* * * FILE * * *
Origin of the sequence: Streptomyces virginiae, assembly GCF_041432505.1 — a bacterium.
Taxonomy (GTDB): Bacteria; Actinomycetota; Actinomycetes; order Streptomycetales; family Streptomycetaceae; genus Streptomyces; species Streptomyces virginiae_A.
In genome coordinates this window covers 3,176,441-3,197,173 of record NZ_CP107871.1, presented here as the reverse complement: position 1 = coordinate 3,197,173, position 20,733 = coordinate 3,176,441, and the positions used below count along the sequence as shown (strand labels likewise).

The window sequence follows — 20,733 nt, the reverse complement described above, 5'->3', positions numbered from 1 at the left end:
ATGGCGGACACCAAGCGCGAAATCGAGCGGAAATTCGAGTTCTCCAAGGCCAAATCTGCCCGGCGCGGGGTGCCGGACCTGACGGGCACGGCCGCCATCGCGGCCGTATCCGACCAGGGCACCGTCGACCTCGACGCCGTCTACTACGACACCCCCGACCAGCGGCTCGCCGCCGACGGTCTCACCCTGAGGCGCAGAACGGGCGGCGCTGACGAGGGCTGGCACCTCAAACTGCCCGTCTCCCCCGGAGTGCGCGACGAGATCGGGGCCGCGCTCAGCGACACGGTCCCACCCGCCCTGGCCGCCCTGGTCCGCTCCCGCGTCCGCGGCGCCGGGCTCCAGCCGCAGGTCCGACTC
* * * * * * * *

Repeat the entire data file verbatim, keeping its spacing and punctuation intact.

Origin of the sequence: Streptomyces virginiae, assembly GCF_041432505.1 — a bacterium.
Taxonomy (GTDB): Bacteria; Actinomycetota; Actinomycetes; order Streptomycetales; family Streptomycetaceae; genus Streptomyces; species Streptomyces virginiae_A.
In genome coordinates this window covers 3,176,441-3,197,173 of record NZ_CP107871.1, presented here as the reverse complement: position 1 = coordinate 3,197,173, position 20,733 = coordinate 3,176,441, and the positions used below count along the sequence as shown (strand labels likewise).

The window sequence follows — 20,733 nt, the reverse complement described above, 5'->3', positions numbered from 1 at the left end:
ATGGCGGACACCAAGCGCGAAATCGAGCGGAAATTCGAGTTCTCCAAGGCCAAATCTGCCCGGCGCGGGGTGCCGGACCTGACGGGCACGGCCGCCATCGCGGCCGTATCCGACCAGGGCACCGTCGACCTCGACGCCGTCTACTACGACACCCCCGACCAGCGGCTCGCCGCCGACGGTCTCACCCTGAGGCGCAGAACGGGCGGCGCTGACGAGGGCTGGCACCTCAAACTGCCCGTCTCCCCCGGAGTGCGCGACGAGATCGGGGCCGCGCTCAGCGACACGGTCCCACCCGCCCTGGCCGCCCTGGTCCGCTCCCGCGTCCGCGGCGCCGGGCTCCAGCCGCAGGTCCGACTC